Manchester City’s collective effort has put them miles ahead of the rest and secured the title with five games to spare. This is one of the great Premier League teams, writes Adam Bate.
Jay Rodriguez would not have been many people’s pick to score the Premier League title-winning goal but the West Brom forward’s header at Old Trafford handed the crown to Manchester City. In truth, it was quite inappropriate that Manchester United should gift the title to their great rivals. City did not need any help. They have been far, far too good.
The title race is officially over, but to call it a race at all seems an insult. Pep Guardiola and his players demonstrated their superiority from the outset. By the time they followed up their 5-0 win over Liverpool with a 6-0 thrashing of Watford that was close to perfection, it felt like a procession. City were only five games into the season. It was still September.
They have been in a battle with the history books since then. Three wins from the final five games will be enough to secure a record points tally of 96. Enough too to break the record for the most matches won in a Premier League season. The goals record will go too if they come even close to maintaining the current rate. It has been some season.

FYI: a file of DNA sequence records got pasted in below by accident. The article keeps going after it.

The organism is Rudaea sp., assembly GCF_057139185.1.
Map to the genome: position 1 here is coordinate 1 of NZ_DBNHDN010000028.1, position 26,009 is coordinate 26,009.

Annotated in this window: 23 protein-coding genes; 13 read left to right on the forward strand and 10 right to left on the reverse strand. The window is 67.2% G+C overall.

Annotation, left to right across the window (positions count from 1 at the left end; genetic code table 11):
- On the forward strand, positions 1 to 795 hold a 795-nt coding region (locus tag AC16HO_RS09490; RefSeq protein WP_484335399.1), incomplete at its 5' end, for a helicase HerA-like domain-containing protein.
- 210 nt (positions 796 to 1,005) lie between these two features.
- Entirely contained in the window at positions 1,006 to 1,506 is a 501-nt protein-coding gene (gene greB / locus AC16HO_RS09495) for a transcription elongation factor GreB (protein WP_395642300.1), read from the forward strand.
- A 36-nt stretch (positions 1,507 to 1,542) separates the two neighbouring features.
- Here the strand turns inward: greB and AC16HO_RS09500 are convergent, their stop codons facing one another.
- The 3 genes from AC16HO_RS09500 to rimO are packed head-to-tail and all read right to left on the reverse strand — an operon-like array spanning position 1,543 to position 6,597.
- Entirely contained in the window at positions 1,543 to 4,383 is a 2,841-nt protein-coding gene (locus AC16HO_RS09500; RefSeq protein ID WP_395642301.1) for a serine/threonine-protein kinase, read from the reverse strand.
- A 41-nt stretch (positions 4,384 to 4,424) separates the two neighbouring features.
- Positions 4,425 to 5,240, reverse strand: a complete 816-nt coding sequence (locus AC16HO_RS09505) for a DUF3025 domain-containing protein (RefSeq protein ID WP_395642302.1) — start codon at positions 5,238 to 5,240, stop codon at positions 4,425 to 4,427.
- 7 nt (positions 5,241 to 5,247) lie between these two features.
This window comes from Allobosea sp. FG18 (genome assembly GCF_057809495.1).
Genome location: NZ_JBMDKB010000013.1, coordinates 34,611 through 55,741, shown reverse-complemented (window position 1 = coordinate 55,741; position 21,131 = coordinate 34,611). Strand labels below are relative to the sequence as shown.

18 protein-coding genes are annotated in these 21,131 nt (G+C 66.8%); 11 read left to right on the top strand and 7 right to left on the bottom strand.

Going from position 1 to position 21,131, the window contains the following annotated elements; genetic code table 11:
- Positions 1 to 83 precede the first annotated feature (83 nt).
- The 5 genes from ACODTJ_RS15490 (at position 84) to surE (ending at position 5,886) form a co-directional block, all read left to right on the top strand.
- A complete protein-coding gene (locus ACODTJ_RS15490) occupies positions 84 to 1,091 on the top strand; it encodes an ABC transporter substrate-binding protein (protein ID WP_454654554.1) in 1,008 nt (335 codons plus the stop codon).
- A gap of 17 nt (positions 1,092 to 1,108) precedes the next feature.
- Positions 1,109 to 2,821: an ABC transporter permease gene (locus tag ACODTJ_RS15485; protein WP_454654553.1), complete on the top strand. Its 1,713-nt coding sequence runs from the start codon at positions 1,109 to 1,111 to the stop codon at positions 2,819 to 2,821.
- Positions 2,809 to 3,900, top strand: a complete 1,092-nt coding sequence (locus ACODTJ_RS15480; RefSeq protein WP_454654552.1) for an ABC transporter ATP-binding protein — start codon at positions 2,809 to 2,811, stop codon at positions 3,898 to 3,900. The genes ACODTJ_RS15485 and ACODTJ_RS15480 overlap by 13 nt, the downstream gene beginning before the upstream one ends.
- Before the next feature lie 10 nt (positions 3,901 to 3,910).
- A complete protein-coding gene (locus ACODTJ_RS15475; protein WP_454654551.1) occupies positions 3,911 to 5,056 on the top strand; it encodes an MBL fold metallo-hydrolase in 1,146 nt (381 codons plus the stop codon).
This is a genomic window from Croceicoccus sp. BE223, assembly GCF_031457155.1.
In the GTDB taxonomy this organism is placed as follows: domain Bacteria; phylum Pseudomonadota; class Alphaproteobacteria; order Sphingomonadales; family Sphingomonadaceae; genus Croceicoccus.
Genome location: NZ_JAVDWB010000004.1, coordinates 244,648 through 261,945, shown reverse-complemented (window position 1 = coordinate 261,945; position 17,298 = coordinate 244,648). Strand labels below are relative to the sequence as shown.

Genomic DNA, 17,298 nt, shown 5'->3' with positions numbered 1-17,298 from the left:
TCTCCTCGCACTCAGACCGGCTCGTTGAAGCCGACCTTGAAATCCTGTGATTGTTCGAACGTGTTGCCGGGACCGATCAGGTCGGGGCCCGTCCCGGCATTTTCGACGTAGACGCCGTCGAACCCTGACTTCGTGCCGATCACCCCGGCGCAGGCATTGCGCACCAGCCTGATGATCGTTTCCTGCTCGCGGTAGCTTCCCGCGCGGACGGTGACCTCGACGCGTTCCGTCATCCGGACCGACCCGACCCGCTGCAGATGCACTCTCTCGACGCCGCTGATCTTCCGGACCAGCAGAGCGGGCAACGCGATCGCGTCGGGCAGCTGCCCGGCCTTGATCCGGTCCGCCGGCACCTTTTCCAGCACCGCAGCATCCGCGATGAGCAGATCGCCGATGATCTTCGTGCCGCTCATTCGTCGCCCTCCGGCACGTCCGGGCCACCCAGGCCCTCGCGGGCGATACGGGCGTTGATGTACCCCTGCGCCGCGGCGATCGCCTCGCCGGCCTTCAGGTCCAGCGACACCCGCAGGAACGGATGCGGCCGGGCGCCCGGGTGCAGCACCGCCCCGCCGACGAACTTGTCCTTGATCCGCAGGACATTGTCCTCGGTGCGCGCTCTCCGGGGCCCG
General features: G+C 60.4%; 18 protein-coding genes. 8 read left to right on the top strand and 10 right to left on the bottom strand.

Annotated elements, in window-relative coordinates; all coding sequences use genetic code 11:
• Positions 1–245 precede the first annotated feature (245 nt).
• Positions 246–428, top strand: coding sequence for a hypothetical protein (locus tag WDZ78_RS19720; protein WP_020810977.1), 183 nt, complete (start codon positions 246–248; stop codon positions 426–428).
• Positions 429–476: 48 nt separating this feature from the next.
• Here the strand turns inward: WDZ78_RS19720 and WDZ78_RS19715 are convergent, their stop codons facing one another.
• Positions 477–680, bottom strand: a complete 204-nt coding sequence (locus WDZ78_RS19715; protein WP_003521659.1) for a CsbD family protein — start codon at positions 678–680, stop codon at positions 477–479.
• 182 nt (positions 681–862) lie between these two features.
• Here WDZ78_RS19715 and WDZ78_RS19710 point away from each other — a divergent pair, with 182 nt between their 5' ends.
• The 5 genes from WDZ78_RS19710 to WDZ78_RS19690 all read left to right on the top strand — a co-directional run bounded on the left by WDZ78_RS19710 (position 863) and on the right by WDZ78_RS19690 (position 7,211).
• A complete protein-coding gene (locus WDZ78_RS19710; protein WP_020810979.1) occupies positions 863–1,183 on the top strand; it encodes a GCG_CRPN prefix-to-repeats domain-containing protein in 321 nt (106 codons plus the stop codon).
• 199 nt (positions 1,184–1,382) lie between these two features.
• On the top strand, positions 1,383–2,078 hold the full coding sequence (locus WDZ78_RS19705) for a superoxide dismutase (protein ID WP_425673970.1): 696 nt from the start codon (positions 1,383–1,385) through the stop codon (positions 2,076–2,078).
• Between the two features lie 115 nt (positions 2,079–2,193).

As one might expect given those statistics, there has been more than one key man. Sergio Aguero once again led the way as the team’s top scorer, kicking it all off with the opener at Brighton and netting the breakthrough goal in three of City’s first four victories. There was another hat-trick against Newcastle and four goals in one game against Leicester.
But take away all of Aguero’s goals and City would still be nine points clear. Just as important has been the fact that only two other players – Mohamed Salah and Harry Kane – have outscored Raheem Sterling. Still criticised for his finishing, he nevertheless took on the role of the finisher by scoring late winners away to Bournemouth and Huddersfield as well as coming up with a stunning stoppage-time strike to see off Southampton.
Kevin De Bruyne, surely the outstanding player in the title-winning team, has provided 15 assists and counting. He could yet break that individual record for a season, indicative of his role as the architect of City’s attacks – prompting from deep with telling passes, cutting opponents apart with through-balls and putting goals on a plate with his crosses.
Even that assist tally does not tell the full story. Opta now collects data for the second assist too – those passes before the pass that are deemed so significant to the goal. De Bruyne has made more of those than any other player in the Premier League too. The Belgian has been brilliant for some time but this was the season that he elevated his game to another level.
And yet, once again, City could look elsewhere for creativity too. While De Bruyne leads the way for assists, the next two men on the list are team-mates. Leroy Sane, like Sterling, has grown up under Guardiola, scoring nine goals as well as providing 12 for others. David Silva remains as selfless as ever, finding the clever passing angles that others cannot.